Despite the latest technical breakthroughs in forging new materials, creating new in-house movement designs, or manufacturing rugged watches for “ingenieurs,” the general appeal of simple and refined dress watches is something no luxury brand can ignore. In recent years, IWC has been busy restyling its Portuguese Chronograph (review here) and Aquatimer (debut article here) collections, and now, it appears, the time has come to offer something “pure and classical.” So pure and classical, that IWC decided to add these phrases to the name of its new-for-2015 dress watch: the IWC Portofino Hand-Wound Pure Classic (reference IW511101 in red gold and IW511102 in steel).
The dress watch is not dead: among fierce competition between luxury brands to create the latest, greatest, most complicated and most resistant (to whatever impact the wearer himself/herself could never possibly survive), there actually still is a massive market for restrained and classical looking timepieces. Clearly, the IWC Portofino Hand-Wound Pure Classic intends to get a large slice of the high-end, classical dress watch market – although, as we will see, there is some hypocrisy involved.
A highly restrained, silver-plated dial, elegantly curved, gold or rhodium-plated hands, just a pair of Roman numeral indices, and a minimalistic minute track on the periphery with one of the most uninteresting font designs for Arabic numerals the world has ever seen. No three-dimensionality, no date or decorative pattern, not even a running a seconds – it just can’t get much simpler than this without sacrificing legibility. And it just can’t get much better for those (myself included), who appreciate this kind of simplicity.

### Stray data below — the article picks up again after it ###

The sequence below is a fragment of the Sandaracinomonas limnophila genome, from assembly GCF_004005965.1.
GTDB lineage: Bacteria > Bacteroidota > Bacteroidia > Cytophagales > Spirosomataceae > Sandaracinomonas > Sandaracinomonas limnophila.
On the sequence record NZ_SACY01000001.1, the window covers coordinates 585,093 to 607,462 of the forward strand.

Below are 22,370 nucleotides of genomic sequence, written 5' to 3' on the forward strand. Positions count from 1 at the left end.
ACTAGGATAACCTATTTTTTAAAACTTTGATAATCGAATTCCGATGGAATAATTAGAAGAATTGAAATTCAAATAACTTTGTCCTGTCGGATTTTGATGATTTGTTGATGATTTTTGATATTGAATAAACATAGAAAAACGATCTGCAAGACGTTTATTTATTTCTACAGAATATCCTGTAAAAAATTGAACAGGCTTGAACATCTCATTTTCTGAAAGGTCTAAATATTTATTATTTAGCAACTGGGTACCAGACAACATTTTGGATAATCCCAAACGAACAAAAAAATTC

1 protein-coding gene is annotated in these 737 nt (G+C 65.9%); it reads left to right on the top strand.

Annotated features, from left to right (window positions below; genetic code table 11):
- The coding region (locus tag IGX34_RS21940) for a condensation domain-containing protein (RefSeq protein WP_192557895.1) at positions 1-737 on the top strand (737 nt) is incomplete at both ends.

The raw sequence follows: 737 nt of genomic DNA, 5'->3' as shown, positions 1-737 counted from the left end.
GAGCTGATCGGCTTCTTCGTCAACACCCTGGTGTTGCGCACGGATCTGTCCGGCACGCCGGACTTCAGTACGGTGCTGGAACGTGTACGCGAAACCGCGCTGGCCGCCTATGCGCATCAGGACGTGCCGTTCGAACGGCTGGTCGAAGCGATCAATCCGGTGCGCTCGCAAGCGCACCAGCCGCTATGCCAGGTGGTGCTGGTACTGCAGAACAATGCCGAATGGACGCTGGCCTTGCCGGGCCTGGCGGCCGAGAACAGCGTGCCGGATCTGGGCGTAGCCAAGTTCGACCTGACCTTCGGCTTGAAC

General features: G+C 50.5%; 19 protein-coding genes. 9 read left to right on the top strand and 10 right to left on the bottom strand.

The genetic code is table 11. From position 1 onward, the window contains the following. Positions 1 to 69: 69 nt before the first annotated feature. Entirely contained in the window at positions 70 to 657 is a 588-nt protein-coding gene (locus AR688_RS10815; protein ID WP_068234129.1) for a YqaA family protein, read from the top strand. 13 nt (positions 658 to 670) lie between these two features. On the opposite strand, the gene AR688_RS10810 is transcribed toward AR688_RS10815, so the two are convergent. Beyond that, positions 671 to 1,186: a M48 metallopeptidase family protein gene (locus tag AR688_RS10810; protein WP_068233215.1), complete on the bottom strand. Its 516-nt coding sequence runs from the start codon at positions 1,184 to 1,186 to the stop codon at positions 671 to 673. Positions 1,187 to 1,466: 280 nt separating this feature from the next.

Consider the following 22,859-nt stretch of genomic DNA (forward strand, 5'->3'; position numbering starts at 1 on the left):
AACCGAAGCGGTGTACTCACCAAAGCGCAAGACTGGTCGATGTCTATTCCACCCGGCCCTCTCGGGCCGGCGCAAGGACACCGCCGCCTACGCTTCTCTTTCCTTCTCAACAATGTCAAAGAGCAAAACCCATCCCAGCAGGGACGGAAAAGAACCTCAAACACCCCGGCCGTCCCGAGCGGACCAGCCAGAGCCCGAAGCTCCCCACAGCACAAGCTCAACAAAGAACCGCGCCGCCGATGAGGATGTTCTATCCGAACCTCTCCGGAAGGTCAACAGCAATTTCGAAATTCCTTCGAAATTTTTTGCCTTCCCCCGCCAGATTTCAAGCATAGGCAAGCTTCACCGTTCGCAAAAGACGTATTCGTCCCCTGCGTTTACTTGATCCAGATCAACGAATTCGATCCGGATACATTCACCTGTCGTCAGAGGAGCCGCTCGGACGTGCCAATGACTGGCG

What may render this simplistic design a watch lover’s wet dream is what is hidden behind that plain dial: it is the in-house made 59060 movement that runs at 4 Hertz and yet offers 8 days (192 hours) of power reserve. The movement is huge; it fills most of the case back with its two large and uniquely shaped bridges and two small cocks that secure the escape and balance wheels. Although concealed by the largest bridge, the massive mainspring barrel is still easily noticeable at the top half of the movement – it takes a long and thick spring to hold energy that lasts 8 days with a balance wheel running at 28,800 vibrations per hour (a slower balance wheel consumes less energy allowing for longer power reserve).
The icing on the cake – beyond the tasteful decoration on all plates – is the power reserve indicator that is located on the case back side – a nice touch, especially on a watch with such extensive autonomy. Although in a different configuration – with date and sub-seconds – we have seen this base movement in the Portuguese Hand-Wound Eight Days (article here).
Judging from the official images, the watch appears to be rather proportionate, especially with the movement filling up the caseback so nicely. The design is not giving away one of the more important aspects of the new Portofino, something that will likely keep some blue-blooded purists away from paying up for either one of the steel or the red gold versions: the case is a hefty 43.5 millimeter wide and 12 millimeter thick. That definitely is on the larger side when it comes to dress watch sizes preferred by many, and it will put this new release off the map for those who think a dress watch has to be around 40 millimeters wide at most.
The consolation is of course the in-house movement and its 8 days worth of power reserve, and this movement would clearly be impossible to cram into a 38 millimeter wide case, as chances are that it just simply would not fit. In essence, is the new Portofino pure? Oh yes, it very much is. Is it Classic? Perhaps not so much – but only because of the more modern size. Regardless of the comparison to traditionally sized dress watches, we are looking forward to seeing the IWC Portofino Hand-Wound Pure Classic hands-on at SIHH in mid-January to get a personal feel of how this larger size works “in the metal.” Price for the version in steel (Reference IW511102) is $10,400, while the red gold model (Reference IW511101) is $19,900. iwc.com